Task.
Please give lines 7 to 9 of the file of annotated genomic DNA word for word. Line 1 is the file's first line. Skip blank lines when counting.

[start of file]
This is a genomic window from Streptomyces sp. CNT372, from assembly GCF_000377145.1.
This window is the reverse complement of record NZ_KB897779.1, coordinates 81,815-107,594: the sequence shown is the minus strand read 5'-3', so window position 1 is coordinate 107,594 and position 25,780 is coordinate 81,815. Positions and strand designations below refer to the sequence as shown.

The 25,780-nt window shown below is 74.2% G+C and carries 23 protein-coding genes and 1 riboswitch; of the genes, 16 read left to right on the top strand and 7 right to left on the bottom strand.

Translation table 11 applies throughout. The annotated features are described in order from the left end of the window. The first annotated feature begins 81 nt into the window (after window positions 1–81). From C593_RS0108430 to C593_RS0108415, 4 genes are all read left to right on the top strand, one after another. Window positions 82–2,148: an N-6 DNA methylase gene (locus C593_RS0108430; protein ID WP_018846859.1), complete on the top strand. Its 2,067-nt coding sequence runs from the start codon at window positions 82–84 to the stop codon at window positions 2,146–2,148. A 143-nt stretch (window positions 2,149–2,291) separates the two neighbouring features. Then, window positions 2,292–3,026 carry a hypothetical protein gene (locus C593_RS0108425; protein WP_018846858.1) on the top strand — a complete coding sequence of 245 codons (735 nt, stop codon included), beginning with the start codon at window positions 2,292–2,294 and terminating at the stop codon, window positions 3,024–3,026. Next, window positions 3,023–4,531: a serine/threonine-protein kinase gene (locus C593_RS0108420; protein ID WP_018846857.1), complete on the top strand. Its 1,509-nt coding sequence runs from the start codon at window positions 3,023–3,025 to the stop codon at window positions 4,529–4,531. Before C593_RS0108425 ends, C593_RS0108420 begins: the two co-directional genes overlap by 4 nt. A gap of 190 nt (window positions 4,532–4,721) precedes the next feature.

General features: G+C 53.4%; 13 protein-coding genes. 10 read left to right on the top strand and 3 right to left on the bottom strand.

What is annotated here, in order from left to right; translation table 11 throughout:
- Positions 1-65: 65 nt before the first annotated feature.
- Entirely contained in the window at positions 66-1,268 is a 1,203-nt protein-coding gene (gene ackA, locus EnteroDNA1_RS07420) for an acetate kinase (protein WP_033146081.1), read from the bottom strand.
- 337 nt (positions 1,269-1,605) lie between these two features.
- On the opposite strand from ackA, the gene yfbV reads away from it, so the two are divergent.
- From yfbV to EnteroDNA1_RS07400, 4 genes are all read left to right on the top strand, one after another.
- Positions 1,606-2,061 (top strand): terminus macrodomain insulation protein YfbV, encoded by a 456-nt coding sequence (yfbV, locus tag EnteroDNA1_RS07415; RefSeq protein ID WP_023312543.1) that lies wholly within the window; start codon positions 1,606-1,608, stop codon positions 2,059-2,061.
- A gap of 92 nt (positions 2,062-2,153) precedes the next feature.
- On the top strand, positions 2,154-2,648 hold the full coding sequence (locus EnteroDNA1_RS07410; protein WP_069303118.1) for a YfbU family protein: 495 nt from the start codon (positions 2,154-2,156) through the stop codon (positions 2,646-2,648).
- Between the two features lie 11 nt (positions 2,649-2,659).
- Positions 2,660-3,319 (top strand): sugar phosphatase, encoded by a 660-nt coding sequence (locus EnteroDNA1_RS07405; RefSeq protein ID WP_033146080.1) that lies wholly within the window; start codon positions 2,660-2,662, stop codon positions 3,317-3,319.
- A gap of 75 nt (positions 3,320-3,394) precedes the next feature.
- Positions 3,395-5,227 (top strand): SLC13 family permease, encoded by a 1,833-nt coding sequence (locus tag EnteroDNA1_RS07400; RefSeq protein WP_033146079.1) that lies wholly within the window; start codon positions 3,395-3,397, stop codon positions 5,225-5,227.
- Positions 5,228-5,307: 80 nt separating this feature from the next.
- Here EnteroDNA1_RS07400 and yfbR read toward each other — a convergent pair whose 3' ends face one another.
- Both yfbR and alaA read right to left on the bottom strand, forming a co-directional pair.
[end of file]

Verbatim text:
- Positions 1-65: 65 nt before the first annotated feature.
- Entirely contained in the window at positions 66-1,268 is a 1,203-nt protein-coding gene (gene ackA, locus EnteroDNA1_RS07420) for an acetate kinase (protein WP_033146081.1), read from the bottom strand.
- 337 nt (positions 1,269-1,605) lie between these two features.